Its impressive performance belied its looks as it produced perfect results in all tests, with those physical attributes making it so easy to handle. Although only 18V, the two batteries were rated at 6Ah. And there were other neat touches: the LED light under the chuck stays on for 10 seconds after the tool has stopped and there are four torque options to help prevent you damaging fasteners. 

    Priced at £263, the WR 18DBDL2JX can hardly be considered an impulse buy, but at nearly £150 cheaper than last year, this device would be a worthwhile investment for the keen DIY motorist.

    Buy it from Amazon here

    Sealey CP2612 Cordless Impact wrench

    Price: £280
    Voltage: 26
    Rating: 4.0

    Big numbers from Sealey, with 680Nm of torque supplied via a 26V battery. Unsurprisingly, its performance was top notch, with wheel bolts and the wheel hub nut whizzing out. It was better at punching large screws into wood than its predecessor (the CP2400MH below), but still lost out here to the Hitachi. This was mostly down to the new Sealey’s Achilles’ heel: its sheer size and weight. At 3.2kg, it’s hefty and it was tiring to use after a while.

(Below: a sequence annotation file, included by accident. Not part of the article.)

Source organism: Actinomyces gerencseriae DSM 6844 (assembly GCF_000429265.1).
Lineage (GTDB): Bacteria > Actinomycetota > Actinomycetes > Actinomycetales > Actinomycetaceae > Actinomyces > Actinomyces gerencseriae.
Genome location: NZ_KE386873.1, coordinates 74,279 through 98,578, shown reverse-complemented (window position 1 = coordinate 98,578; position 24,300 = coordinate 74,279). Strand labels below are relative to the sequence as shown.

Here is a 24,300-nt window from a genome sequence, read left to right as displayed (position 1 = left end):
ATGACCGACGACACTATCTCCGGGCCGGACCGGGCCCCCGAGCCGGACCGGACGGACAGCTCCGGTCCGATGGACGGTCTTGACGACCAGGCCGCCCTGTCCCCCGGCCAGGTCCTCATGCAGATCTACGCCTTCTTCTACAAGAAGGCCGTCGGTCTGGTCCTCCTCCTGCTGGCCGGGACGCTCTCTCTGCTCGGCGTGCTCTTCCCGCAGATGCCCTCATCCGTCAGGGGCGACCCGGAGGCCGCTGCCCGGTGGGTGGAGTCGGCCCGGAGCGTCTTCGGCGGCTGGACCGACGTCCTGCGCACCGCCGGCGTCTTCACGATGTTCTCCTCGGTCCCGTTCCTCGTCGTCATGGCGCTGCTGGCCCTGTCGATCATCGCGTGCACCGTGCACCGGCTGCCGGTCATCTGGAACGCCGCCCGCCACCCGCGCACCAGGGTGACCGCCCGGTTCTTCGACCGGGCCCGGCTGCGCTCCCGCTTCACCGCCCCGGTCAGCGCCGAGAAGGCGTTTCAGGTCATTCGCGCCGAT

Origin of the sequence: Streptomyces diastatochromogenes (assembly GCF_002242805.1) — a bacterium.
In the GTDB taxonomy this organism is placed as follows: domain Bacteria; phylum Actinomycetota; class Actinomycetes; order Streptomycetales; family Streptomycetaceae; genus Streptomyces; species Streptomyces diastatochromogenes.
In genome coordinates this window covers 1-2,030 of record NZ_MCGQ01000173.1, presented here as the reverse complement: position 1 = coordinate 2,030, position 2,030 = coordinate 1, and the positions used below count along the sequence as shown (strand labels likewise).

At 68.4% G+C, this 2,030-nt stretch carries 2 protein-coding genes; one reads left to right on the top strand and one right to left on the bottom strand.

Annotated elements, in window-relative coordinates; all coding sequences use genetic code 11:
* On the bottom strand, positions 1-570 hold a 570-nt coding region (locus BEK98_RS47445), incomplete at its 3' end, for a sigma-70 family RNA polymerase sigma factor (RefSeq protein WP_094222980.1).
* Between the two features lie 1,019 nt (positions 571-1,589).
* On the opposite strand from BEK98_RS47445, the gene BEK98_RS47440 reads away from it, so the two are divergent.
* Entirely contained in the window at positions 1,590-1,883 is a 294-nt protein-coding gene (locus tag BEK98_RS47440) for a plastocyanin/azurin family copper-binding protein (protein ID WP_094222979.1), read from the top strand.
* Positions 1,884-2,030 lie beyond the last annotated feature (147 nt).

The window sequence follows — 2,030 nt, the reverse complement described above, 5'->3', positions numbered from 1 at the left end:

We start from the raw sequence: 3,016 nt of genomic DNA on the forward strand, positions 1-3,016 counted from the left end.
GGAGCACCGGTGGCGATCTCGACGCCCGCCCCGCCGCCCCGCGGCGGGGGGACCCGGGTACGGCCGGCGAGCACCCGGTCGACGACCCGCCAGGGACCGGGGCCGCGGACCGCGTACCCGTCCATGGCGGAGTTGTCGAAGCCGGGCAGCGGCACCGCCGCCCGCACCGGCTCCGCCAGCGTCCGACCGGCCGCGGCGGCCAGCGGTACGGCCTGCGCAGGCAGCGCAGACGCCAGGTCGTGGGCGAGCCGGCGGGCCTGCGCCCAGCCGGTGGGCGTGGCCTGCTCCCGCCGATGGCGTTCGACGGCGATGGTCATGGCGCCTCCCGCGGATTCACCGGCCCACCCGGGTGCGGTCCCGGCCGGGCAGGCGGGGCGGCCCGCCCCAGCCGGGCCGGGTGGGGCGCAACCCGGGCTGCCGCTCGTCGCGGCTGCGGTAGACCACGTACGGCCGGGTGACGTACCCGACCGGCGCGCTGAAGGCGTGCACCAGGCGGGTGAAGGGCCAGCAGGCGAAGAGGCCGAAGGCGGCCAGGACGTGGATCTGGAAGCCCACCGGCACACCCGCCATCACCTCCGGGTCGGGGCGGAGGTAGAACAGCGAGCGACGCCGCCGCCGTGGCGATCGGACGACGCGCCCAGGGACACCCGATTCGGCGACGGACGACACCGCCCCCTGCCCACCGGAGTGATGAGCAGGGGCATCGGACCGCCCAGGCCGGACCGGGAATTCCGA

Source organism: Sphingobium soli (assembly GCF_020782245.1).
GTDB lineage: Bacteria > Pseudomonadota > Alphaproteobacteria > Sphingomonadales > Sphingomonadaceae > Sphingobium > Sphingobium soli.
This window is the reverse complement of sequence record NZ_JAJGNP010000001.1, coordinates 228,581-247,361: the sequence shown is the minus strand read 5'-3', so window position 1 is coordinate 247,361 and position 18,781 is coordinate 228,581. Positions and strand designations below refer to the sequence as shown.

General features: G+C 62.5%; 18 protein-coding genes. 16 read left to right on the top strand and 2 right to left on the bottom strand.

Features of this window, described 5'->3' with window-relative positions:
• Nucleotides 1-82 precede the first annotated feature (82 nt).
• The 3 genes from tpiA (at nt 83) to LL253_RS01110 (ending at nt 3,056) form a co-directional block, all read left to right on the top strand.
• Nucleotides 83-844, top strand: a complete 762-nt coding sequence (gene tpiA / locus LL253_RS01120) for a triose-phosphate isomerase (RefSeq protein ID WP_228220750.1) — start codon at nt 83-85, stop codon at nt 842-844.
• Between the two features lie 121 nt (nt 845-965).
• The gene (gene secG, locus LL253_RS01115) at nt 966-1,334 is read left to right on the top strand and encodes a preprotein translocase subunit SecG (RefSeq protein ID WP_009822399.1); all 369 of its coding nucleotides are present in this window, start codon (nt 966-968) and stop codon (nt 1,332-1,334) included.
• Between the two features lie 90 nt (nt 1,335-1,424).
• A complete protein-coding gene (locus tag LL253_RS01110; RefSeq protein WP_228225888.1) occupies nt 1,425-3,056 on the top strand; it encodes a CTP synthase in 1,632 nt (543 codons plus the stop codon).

And at 250mm, it’s almost 100mm longer than its Hitachi rival, which makes it rather unwieldy, especially in confined spaces. The Sealey also loses points for having only one battery, and you’ll certainly build muscle using it. But its score has resulted in a podium finish here. 

    Wolf 18v Li-Ion Cordless Impact Wrench Kit

    Price: Around £115  
    Battery/voltage: Li-ion/18
    Rating: 4.0

    We’ve come to expect value for money from Wolf and this was no exception. Although there was just one battery, it was a useful 3Ah. The wrench came with a light, four impact sockets and 150mm extension. It wasn’t lightweight at 2.4kg and the brushed motor felt and sounded a bit rough, but it stepped up to the mark in the tests. A 41-second time for the hex screws was good and waiting just three secs to get the hub nut moving was third best on test – impressive.